Researchers Reveal Genetic Profile Influences Colorectal Cancer Risk Factors in Indonesia
Writer Bestari Kumala Dewi | Editor Bestari Kumala Dewi
Colorectal cancer (CRC) is a common cancer of the colon and rectum in Indonesia, which is currently ranked as the fourth most common cancer case in men and women.
Based on GLOBOCAN 2020 data, the cumulative lifetime risk of CRC growth in Indonesian men is the first among all cancers.
Departing from this, the researchers conducted a study to find out the link between genetic profiles and risk factors for colorectal cancer.
Moreover, most studies related to genetic profiles and increased risk of colorectal cancer, mostly based on the Caucasoid population, and a few Asian populations. In fact, no one has done it yet for the Indonesian population.
Prof. Dr. Irawan Yusuf from Hasanuddin University, Dr. Bens Pardamean, and Dr. James Baurley from the Bioinformatics and Data Science Research Center (BDSRC) Bina Nusantara University then initiated research entitled Genetic Risk Factors for Colorectal Cancer in Multiethnic Indonesian, which was started in 2014.
“As a first step, we recruited patients from several hospitals in Makassar city, which was coordinated by dr. Ronald Lucikooy and dr. Upik Miskad from Hasanuddin University,” said Dr. Bens Pardamean to Kompas.com.
This sample collection process took two years to obtain more than 300 participants, consisting of colorectal patients with various stages of development as well as several healthy participants as a comparison group.
Researchers used a questionnaire containing more than 300 questions that each sample had to fill out in terms of health and lifestyle data.
Then, at the same time, researchers must also process blood and tissue samples from each participant who is the genetic source (DNA) of the study to obtain the required DNA.
Dr. Bens said, in this case, the researchers collaborated with the Mochtar Riady Institute of Nanotechnology (MRIN) as the responsible laboratory and then the existing DNA was sent to a laboratory in New Jersey, United States for processing to obtain the genetic profile of each participant.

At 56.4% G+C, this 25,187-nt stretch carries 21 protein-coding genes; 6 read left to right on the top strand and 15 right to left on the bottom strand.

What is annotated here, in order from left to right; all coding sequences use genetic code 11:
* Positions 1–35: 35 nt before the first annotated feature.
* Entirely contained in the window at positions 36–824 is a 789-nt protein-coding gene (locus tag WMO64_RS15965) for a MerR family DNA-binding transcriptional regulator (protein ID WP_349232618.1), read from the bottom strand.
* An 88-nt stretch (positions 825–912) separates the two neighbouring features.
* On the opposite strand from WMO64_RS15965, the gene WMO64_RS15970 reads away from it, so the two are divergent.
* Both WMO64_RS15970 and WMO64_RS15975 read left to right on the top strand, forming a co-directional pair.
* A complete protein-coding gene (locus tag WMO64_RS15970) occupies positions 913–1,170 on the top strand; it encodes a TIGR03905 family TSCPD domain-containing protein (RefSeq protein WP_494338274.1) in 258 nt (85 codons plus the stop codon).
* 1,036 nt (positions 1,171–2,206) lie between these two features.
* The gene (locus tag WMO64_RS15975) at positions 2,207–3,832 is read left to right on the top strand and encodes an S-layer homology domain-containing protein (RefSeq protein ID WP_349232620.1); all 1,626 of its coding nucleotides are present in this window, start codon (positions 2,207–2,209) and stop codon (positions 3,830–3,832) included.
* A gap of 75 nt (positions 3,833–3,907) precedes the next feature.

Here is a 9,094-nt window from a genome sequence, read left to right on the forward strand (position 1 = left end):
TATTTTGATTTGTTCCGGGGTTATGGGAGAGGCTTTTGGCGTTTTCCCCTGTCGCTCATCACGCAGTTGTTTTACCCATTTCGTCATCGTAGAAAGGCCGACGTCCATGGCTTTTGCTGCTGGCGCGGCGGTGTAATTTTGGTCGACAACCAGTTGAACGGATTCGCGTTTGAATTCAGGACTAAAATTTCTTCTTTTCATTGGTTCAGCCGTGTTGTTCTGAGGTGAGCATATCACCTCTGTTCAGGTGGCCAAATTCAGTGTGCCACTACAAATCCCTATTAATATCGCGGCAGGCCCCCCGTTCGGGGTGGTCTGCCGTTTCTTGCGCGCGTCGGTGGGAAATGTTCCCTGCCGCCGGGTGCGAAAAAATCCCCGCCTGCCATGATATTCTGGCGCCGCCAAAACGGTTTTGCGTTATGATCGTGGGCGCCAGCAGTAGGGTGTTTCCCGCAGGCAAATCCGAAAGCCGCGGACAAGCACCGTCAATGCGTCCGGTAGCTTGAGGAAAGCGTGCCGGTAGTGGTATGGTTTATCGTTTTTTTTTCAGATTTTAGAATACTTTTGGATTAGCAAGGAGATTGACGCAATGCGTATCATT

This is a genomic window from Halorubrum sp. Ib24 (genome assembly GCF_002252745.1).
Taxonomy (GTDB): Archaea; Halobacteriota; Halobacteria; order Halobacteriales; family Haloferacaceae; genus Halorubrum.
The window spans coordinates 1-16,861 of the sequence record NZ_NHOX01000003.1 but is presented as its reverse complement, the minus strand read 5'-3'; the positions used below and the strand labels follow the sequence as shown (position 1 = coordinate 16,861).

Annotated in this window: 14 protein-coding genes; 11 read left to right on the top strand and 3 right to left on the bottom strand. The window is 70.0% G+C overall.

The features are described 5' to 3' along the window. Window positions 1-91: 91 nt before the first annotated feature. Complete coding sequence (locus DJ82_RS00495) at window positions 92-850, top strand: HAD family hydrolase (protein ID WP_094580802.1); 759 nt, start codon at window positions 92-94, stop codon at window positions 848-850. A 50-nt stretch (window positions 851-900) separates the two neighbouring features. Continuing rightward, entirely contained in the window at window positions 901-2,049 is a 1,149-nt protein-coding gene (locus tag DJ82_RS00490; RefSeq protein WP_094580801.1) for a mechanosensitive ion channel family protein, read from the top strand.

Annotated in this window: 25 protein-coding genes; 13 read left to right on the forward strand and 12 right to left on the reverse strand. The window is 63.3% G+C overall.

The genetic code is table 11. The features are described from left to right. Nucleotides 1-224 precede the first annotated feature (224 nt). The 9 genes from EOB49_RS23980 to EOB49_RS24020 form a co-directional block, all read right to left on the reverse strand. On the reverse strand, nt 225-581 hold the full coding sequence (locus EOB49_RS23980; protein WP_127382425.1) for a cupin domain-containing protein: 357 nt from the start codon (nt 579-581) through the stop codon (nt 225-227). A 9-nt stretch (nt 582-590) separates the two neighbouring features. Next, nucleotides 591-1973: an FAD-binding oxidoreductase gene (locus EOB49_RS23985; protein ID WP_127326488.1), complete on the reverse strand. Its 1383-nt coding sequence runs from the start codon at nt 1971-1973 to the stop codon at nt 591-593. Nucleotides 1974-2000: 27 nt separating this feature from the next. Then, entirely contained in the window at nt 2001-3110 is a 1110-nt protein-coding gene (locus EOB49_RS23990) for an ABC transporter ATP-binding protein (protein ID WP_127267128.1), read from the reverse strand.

“The reason we sent DNA samples abroad was that there was no laboratory that could carry out the DNA reading process that we needed in Indonesia at that time,” explained Dr. Bens.
“The DNA delivery process has received official permission from the government through the issuance of a Material Transfer Agreement issued by the Ministry of Health,” he added.
The last stage of this series of research is to carry out a bioinformatics analysis carried out by the BDSRC team in collaboration with bioinformatics and mathematical science experts at BioRealm and Clemson University in the United States.
“The purpose of our study is to answer whether the genetic profile found in existing studies for other populations is also identical to what we found in the Indonesian population,” said Dr. Bens.
The result, this study shows, that some of the genetic profiles that have been found previously are in accordance with the results of this study, meaning that the genetic profile that is associated with an increased risk of developing colorectal cancer in the Caucasoid population is also predicted to have the same effect for the Indonesian population.
Interestingly, according to Dr. Bens, there are some genetic profiles that were found only in this study but have never been found in other studies.
“This indicates the unique characteristics of the Indonesian population and requires a more in-depth study with a larger number of samples,” he said.
From this study, the researchers noticed a worrying trend of early onset of colorectal cancer in Indonesia.
This trend indicates that Indonesia needs to develop its national biobank for early screening of colorectal cancer risk factors from patients.
“This monumental work is our contribution to achieving that goal. In the near future, we will conduct a more comprehensive analysis of genetic and environmental interactions associated with colorectal cancer cases in Indonesia, which will require us to increase the number of samples in our data,” said Dr. Bens.
The good news is that the addition of this data will be more affordable in the future with the collaboration of researchers and the Genetics Indonesia laboratory so that sending and processing DNA genetic samples abroad is no longer necessary.
“We also need ongoing support from the Indonesian government and hospitals to enrich our data, so we can get a better representation of Indonesia’s ethnic diversity,” he hoped.
The research has been published in the International Journal Springer Nature Publisher.
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